WINDHOEK – About 500 women across Windhoek who two weeks ago submitted their CVs to Monica Gender-Based Violence Solution Centre have shown interest to obtain driving licences to enable them to start driving taxis in order to uplift their lives.
Director and founder of Monica Gender-Based Violence Solution Centre Shaanika Nashilongo, who collected over 1700 CVs from women in Khomas region, said the issue of unemployment is a social problem that is hindering and obstructing the lives of women, particularly in Khomas.
Nashilongo informed New Era yesterday that the project to train the applicants will start at the beginning of next month and that for now they are busy sorting out the logistics.
He said all systems are in place with only a few outstanding issues and he insisted they are prepared to train the group on how easily it could get learners’ licences before they start with the practical training.
“We will help them with all the necessary arrangement until they acquire their licences, including the funding for the practical part. Then after they obtain their papers, we will make sure that they secure employment of that nature,” he stated.
“You should not be afraid to get into industries that are male dominated. If you can do the job, just do it and stop depending on someone who will end up abusing you,” emphasised Nashilongo.
Nashilongo urged women in Windhoek’s Hakahana residential area to submit their CVs at his office so that the centre helps them to get employed.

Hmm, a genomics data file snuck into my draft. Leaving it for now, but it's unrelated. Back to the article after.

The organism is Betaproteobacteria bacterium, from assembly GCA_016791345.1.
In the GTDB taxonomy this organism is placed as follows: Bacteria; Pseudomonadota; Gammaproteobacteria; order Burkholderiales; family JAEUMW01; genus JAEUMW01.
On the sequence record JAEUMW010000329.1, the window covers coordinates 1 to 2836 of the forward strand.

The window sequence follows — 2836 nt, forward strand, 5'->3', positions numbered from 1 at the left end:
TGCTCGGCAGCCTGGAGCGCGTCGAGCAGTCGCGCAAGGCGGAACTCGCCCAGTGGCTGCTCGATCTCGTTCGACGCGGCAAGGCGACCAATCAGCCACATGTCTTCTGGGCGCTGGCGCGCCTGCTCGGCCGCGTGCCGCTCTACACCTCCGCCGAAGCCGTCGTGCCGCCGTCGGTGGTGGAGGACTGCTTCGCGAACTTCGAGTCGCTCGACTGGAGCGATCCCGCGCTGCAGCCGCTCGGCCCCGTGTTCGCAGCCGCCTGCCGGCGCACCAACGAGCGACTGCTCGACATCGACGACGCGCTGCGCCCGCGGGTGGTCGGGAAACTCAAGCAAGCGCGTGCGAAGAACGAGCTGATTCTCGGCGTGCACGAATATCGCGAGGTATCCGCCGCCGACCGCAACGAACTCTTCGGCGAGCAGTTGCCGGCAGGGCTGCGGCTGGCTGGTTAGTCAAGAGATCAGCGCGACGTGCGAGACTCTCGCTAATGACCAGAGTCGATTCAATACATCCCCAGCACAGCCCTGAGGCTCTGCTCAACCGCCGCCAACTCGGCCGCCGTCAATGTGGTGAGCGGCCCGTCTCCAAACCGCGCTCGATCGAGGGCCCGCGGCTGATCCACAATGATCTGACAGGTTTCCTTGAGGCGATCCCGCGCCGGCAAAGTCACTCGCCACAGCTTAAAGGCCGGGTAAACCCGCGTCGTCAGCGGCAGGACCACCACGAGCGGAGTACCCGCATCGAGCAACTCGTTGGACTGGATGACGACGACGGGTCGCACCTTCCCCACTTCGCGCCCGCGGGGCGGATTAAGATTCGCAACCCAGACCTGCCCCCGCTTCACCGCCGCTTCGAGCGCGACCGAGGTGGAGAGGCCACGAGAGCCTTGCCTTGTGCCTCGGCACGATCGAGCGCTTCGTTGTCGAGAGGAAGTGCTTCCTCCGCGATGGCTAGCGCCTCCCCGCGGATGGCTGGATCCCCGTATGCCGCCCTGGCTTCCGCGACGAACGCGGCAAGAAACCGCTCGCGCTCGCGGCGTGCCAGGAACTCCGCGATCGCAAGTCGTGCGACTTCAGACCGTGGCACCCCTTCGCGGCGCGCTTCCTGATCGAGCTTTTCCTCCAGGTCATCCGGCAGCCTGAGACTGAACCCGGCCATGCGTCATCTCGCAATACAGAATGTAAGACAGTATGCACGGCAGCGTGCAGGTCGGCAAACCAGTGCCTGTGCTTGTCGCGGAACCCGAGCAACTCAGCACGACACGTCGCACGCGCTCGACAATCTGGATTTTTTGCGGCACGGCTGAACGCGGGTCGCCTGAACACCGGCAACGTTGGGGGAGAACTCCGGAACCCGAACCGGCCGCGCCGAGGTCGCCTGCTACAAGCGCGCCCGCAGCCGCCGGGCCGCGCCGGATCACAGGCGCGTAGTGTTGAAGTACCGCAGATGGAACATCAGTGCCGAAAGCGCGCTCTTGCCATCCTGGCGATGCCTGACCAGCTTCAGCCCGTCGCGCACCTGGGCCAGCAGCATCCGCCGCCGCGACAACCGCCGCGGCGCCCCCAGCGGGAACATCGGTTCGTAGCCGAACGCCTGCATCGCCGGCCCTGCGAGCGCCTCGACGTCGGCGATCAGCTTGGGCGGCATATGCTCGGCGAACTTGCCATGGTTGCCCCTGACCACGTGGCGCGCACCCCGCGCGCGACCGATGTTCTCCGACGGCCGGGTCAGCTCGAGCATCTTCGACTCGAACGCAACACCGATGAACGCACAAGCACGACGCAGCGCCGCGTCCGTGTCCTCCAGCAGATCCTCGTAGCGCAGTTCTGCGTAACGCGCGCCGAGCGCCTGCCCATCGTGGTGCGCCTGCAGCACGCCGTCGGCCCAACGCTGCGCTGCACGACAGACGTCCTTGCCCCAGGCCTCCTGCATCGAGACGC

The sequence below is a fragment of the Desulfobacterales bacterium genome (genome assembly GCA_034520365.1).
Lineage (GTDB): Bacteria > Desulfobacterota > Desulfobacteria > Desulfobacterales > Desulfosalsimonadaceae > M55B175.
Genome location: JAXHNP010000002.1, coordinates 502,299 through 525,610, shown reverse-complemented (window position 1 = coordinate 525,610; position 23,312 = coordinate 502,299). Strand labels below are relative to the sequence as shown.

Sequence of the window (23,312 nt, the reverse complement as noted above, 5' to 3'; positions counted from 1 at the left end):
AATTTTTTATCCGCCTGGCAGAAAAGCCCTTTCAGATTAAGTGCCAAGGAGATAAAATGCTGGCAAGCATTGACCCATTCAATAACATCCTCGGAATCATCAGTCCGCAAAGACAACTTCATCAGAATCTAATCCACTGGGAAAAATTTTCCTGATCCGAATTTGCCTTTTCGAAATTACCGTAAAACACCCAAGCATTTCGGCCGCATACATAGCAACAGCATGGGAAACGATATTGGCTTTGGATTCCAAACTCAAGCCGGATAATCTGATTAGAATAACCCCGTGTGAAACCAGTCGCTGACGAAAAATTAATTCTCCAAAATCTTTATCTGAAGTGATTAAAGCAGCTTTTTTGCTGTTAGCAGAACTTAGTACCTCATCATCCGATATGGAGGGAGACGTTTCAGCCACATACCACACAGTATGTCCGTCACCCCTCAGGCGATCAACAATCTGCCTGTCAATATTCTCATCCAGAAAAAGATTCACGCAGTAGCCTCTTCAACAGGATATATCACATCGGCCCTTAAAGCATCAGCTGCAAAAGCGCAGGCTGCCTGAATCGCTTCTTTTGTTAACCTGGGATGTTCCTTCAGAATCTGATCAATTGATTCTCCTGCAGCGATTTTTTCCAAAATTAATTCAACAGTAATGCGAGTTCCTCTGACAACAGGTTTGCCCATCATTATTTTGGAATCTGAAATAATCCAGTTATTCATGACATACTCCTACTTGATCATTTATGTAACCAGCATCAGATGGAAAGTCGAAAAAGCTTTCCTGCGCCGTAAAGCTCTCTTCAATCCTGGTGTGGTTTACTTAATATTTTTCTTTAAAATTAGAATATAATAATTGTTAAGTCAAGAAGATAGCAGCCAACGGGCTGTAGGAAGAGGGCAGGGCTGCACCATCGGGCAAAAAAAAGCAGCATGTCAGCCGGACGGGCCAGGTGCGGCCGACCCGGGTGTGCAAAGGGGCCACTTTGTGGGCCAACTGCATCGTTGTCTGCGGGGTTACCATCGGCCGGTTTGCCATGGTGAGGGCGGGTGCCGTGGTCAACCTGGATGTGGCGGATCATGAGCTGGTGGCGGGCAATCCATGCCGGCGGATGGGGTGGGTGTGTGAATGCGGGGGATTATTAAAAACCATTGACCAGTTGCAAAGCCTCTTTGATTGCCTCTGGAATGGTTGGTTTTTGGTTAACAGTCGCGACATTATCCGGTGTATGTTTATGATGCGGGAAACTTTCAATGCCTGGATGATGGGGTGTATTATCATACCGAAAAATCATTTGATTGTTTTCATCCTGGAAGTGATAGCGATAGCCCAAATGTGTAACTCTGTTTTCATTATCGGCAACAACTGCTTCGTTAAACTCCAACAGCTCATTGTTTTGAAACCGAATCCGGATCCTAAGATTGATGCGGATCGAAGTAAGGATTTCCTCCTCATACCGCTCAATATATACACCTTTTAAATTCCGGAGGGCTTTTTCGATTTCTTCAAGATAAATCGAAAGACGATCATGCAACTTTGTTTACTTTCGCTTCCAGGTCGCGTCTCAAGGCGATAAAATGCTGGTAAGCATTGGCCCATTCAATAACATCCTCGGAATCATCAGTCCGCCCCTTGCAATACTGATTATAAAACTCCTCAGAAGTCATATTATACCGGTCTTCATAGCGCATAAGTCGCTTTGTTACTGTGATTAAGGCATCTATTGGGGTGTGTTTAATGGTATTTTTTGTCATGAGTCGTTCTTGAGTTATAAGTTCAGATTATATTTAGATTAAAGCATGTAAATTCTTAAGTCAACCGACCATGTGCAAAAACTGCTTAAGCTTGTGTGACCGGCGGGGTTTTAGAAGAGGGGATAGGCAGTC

He promised to help them get jobs in various ministries and companies, regardless of their academic qualifications.
Nashilongo explained that so far, about four women have been employed already through this initiation and called upon many employers to approach his organisation in order to get well vetted qualified people.
Commenting on why the centre is particularly keen on helping women, Nashilongo said women are the most vulnerable members of society and are mostly affected by unemployment, which leads them to be dependent on their male partners, and makes them vulnerable to gender-based violence.
“Our main objective is to fight gender inequality and empower women by means of employment and prevent gender-based violence. Women find it hard to get jobs. That is why we are only dealing with them for now because they are the most affected by unemployment,” said Nashilongo.